Open Signal

Finding a voice for black media

Open Signal's screening Friday at the Hollywood Theatre of work by six young black Portland filmmakers opens the door on a world of stories

Something’s happening. And you’d better know what it is.

On Friday, June 14, Open Signal Labs is giving six black filmmakers a chance to showcase their work and let the Portland media world know they’re here, they’re thriving, and they’re ready to enter the industry and take a commanding role. The screening, at 7 p.m. at the Hollywood Theatre in Northeast Portland, is the culmination of a year of work, learning and training for six young, black filmmakers: Kamryn Fall, Elijah Hasan, Tamera Lyn, Sika Stanton, Noah Thomas and Dustin Tolman.

Open Signal’s Ifanyi Bell and RaShaunda Brooks: making it happen. Photo: Sam Gehrke

This fellowship is the first of its kind in the state of Oregon. Over the course of the year, these artists were granted “a $2,000 stipend, training, access to industry-standard equipment, staff and actors from Artists Repertory Theatre, as well as mentorship with media professionals and connections to the field from the Oregon Governor’s Office of Film & Television.” The idea, says Open Signal executive producer and industry veteran Ifanyi Bell, is to “provide our fellows the best possible resources — cutting-edge filmmaking equipment and experienced industry professionals — and then time will tell. We hope to create a safe space immune from outside influence that will inspire true innovation and authentic stories of black Americans.”

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A film festival takes a stand against Islamophobia

The Seventh Art Stand film festival explore the many strands of Muslim and Muslim-American experience

The Seventh Art Stand, a nationwide screening and discussion series that focuses on the many facets of the contemporary Muslim and Muslim-American experience, comes to Portland’s Open Signal at 7 pm on June 21. The series has been part of a multi-platform effort that is intended “as an act of cinematic solidarity against Islamophobia,” according to organizers. Through Q&A sessions at the screenings and social media campaigns such as #sharemuslimfacts, the series seeks to challenge and humanize the discussion around the lives and beliefs of members of the nationalities and ethnicities under attack by the current administration and Islamophobic currents in the media.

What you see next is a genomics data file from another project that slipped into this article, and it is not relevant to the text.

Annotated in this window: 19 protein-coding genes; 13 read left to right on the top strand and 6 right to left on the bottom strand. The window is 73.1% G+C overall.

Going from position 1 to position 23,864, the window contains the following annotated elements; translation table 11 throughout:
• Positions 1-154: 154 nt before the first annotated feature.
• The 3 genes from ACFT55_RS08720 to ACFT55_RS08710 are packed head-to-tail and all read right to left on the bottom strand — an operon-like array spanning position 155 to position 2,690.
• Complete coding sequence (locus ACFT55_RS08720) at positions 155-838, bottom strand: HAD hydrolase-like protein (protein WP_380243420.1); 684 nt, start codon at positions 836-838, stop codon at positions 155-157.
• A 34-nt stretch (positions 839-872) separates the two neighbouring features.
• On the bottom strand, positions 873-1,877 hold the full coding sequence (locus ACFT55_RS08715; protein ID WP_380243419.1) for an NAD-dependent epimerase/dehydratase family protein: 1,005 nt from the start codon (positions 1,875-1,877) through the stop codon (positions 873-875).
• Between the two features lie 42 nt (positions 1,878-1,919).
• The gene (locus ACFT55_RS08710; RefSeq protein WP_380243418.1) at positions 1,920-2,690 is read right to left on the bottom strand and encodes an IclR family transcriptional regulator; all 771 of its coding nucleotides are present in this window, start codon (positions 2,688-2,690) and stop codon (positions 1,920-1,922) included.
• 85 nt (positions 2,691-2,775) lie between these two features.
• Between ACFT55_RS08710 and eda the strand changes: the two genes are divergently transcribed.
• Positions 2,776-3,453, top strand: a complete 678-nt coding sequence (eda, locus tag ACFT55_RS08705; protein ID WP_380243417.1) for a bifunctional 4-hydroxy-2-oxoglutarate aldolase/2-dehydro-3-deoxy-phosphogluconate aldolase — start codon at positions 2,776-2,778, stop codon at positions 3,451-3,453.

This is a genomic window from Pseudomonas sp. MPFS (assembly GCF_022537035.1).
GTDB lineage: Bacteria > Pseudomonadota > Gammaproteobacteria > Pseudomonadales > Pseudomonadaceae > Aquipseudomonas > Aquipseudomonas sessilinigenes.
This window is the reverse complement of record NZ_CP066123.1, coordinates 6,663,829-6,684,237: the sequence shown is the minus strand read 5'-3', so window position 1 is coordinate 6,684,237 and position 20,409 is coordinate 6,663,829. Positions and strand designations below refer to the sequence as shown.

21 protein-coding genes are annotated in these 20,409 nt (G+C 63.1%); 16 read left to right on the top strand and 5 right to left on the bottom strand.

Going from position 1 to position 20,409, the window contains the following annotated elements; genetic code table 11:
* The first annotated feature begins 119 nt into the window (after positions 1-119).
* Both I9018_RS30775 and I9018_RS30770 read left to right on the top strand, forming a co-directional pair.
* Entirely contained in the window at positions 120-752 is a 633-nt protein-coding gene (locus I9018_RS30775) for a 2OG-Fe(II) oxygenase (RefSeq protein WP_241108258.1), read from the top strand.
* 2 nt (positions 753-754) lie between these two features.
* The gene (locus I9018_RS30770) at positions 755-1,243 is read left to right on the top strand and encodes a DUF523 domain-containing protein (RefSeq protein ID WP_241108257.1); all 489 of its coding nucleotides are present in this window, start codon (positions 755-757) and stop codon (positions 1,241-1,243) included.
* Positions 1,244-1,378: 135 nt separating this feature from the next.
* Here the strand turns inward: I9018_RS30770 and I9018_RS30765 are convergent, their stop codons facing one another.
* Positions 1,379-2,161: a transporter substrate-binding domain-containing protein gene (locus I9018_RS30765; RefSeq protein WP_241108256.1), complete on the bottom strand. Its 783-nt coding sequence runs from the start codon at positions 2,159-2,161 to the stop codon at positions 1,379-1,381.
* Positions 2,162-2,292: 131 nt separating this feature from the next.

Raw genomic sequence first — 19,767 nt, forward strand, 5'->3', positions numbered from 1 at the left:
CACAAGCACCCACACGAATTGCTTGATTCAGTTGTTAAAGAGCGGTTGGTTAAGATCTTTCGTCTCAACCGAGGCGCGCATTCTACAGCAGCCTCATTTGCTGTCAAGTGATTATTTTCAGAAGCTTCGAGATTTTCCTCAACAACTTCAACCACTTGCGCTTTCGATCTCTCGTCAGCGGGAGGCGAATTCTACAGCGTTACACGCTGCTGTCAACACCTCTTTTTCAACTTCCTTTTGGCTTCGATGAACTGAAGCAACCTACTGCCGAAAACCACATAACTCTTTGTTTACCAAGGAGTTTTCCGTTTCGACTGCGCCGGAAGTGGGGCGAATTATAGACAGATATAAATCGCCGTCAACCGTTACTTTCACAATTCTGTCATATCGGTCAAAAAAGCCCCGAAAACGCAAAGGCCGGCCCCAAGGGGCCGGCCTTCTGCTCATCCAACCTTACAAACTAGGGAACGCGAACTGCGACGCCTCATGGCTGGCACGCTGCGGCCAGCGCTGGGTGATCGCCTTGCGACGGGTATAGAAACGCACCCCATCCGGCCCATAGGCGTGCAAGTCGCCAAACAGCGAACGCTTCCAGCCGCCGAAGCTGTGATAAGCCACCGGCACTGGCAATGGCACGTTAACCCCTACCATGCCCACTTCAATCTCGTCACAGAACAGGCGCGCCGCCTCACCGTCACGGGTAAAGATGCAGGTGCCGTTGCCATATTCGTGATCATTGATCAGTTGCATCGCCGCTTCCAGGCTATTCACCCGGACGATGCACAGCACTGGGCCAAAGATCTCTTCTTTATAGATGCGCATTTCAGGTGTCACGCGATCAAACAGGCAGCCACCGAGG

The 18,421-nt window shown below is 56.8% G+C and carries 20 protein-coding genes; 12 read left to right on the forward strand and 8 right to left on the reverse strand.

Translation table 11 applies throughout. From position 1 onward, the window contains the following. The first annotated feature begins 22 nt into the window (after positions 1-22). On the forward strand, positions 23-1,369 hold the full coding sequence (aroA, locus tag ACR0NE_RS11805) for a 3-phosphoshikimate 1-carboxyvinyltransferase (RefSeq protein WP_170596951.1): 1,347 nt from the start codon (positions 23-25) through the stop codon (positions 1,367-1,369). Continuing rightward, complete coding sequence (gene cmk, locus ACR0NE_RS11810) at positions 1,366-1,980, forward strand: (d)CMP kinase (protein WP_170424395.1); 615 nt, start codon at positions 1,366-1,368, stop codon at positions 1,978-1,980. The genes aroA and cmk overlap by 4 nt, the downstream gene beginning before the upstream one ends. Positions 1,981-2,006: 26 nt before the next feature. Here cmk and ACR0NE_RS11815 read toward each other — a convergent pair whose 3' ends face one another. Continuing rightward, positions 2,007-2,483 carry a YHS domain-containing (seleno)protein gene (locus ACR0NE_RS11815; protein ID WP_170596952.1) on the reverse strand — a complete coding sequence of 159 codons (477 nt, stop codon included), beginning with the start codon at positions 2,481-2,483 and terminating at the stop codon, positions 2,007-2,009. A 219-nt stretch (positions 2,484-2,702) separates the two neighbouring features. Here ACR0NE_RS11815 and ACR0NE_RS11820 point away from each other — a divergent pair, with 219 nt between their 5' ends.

By the time it’s over, Seventh Art Stand will have shown in more than fifty theaters, museums, and community centers in more than half the states, with prominent shows in Honolulu, Detroit, Milwaukee, Houston, Harlem, and Minneapolis. As part of the collaborative nature of the project, each venue curates its own selection of films and runs its own public discussions, often tailored to the surrounding Islamic community. Previous screenings have featured Queens of Syria by Yasmin Fedda, A Stray by Musa Syeed, American Arab by Usama Alshaibi, and The Salesman by Asghar Farhadi, which won the Oscar for 2017 Best Foreign Language Film.

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